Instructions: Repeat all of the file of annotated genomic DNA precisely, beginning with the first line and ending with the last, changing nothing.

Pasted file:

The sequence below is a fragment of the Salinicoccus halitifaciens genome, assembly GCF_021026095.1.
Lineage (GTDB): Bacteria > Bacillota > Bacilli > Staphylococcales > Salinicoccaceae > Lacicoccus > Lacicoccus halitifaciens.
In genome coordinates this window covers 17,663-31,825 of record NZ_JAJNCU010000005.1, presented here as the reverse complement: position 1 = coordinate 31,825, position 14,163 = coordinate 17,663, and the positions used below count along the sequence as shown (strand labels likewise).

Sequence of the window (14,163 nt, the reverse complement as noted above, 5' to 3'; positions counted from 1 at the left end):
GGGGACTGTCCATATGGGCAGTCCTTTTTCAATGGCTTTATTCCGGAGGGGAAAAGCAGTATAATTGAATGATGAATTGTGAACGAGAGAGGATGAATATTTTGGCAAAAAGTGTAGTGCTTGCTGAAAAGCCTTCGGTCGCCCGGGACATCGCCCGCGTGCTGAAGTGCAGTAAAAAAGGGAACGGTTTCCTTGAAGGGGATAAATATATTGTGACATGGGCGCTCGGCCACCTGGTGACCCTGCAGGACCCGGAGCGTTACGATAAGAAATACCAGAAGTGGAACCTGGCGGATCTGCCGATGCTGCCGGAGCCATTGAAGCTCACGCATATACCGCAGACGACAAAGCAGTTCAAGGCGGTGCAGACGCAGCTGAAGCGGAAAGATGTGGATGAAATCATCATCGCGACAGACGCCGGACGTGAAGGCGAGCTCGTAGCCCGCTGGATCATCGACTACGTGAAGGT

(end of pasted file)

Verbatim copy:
The sequence below is a fragment of the Salinicoccus halitifaciens genome, assembly GCF_021026095.1.
Lineage (GTDB): Bacteria > Bacillota > Bacilli > Staphylococcales > Salinicoccaceae > Lacicoccus > Lacicoccus halitifaciens.
In genome coordinates this window covers 17,663-31,825 of record NZ_JAJNCU010000005.1, presented here as the reverse complement: position 1 = coordinate 31,825, position 14,163 = coordinate 17,663, and the positions used below count along the sequence as shown (strand labels likewise).

Sequence of the window (14,163 nt, the reverse complement as noted above, 5' to 3'; positions counted from 1 at the left end):
GGGGACTGTCCATATGGGCAGTCCTTTTTCAATGGCTTTATTCCGGAGGGGAAAAGCAGTATAATTGAATGATGAATTGTGAACGAGAGAGGATGAATATTTTGGCAAAAAGTGTAGTGCTTGCTGAAAAGCCTTCGGTCGCCCGGGACATCGCCCGCGTGCTGAAGTGCAGTAAAAAAGGGAACGGTTTCCTTGAAGGGGATAAATATATTGTGACATGGGCGCTCGGCCACCTGGTGACCCTGCAGGACCCGGAGCGTTACGATAAGAAATACCAGAAGTGGAACCTGGCGGATCTGCCGATGCTGCCGGAGCCATTGAAGCTCACGCATATACCGCAGACGACAAAGCAGTTCAAGGCGGTGCAGACGCAGCTGAAGCGGAAAGATGTGGATGAAATCATCATCGCGACAGACGCCGGACGTGAAGGCGAGCTCGTAGCCCGCTGGATCATCGACTACGTGAAGGT